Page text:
MONTANARO: Right.

MARTIN: And his...

MONTANARO: Certainly we've seen that...

MARTIN: Yeah.

MONTANARO: ...Over the years for sure.

MARTIN: He wasn't making a particular case one way or the other. But the stereotype is that Democrats really want to be inspired by something. That's how you get the Democratic base fired up. Whereas other people say no, that that's not true, and they point to the Obama voters who switched to Trump in 2016.

MONTANARO: Well, you know, this is going to be the argument that we're not going to be able to solve. Is this going to be a persuasion election, or is this an election where it's just a base election? And there's a lot of evidence to suggest that President Trump is trying to get the Democratic base and independents to stay home because his base is solidly behind him.

Now, some would argue, like Rahm Emanuel, that that means that there's an opportunity to win over the people who President Trump has not gone beyond to try to win over and keep on board. Despite the strong economy, the president has mediocre approval ratings, and that is a huge opportunity for Democrats. Now, can a Democratic base only beat a conservative base only? Polling would suggest no because there are fewer people who identify as liberal, and there are more people who identify as conservative. So Democrats have to win over a degree more of moderate voters.

MARTIN: And, finally, did you observe a difference of opinion about whether this election is a referendum on President Trump, or is it a referendum about the plans and the biographies of the Democratic candidates?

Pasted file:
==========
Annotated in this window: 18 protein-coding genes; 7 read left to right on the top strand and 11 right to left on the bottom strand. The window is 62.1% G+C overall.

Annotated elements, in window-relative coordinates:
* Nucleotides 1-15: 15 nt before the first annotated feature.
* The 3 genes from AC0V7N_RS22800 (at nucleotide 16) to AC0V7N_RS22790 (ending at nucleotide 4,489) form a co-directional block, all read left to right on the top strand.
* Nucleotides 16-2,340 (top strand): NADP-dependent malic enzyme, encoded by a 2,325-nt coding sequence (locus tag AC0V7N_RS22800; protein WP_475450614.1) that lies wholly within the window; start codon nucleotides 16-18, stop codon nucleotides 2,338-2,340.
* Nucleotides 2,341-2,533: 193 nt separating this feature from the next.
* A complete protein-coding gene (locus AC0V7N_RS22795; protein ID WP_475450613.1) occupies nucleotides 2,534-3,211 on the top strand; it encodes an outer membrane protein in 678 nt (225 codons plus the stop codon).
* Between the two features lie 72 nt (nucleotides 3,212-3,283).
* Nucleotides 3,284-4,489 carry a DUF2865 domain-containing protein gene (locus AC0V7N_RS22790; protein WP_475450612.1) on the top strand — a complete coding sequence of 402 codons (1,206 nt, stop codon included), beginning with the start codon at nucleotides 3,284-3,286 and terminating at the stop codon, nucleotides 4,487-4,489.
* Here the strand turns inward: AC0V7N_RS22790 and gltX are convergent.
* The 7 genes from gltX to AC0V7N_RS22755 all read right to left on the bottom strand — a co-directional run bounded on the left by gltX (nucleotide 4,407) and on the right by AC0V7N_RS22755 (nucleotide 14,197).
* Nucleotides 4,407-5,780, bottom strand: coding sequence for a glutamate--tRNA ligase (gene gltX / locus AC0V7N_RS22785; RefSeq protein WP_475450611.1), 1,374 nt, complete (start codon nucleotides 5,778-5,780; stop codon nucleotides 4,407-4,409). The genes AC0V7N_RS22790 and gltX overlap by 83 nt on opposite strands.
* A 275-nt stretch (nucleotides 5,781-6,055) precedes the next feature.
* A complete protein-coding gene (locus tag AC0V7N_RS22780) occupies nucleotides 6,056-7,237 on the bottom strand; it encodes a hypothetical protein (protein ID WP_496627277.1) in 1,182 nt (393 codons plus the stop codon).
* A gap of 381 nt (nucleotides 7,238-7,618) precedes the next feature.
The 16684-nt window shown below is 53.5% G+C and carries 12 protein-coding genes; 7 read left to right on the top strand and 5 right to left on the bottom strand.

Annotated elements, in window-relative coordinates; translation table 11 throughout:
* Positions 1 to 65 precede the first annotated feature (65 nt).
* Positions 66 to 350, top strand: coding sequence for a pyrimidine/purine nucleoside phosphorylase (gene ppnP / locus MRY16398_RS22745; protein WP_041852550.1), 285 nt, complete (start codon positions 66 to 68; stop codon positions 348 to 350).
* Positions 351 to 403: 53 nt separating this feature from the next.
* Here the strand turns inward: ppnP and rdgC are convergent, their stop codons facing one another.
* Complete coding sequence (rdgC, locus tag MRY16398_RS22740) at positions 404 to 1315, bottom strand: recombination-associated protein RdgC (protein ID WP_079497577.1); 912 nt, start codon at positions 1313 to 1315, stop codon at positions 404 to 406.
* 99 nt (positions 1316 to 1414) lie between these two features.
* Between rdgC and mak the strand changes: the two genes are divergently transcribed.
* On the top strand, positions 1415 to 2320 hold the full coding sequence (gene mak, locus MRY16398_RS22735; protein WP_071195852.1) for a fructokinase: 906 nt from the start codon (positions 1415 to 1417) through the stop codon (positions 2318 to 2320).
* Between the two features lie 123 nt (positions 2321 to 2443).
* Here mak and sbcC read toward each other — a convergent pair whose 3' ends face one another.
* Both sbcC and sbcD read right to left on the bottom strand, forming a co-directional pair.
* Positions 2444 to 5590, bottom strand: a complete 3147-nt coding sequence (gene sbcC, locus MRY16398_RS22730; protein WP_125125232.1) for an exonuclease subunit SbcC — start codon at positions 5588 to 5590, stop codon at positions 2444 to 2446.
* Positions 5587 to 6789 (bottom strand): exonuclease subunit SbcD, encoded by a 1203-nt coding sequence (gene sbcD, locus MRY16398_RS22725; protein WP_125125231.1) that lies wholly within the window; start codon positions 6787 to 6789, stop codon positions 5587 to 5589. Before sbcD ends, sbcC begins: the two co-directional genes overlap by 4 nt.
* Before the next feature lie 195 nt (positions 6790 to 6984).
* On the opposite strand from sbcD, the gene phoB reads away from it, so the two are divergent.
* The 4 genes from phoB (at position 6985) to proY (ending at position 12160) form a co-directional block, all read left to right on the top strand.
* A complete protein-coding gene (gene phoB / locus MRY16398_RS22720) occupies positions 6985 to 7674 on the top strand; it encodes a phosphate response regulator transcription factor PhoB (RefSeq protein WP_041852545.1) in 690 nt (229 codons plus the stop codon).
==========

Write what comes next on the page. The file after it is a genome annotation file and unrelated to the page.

MONTANARO: Well, look - all of these candidates are Democrats, and they're looking in, you know, moving the country in a direction that's a little more liberal than where it is now - or a lot more liberal, depending on which candidate you're talking about. But when you talk to these voters on the campaign trail, over and over again, they say their main priority is beating Donald Trump. They just want him out whatever way that they can effect that.

MARTIN: So what that seems to suggest - that there was - that Democratic primary voters are willing to give wide latitude to very different policy procedures as long as the person is fit.

MONTANARO: I think that's absolutely true. I mean, you have something like 80% of Democratic voters saying they're not decided on who the candidate is, but they definitely know that they want to win. And they're worried about it because the economy is strong. There's no hot war where you have a rising death toll every day. And with those circumstances, generally a president is re-elected. And I think there's a lot of Democrats biting their nails and even more so watching these debates not sure who it is that they think is definitely that person that they think, you know, can really take him on.

MARTIN: That is NPR's Domenico Montanaro.

Domenico, thank you.

MONTANARO: You're so welcome. Transcript provided by NPR, Copyright NPR.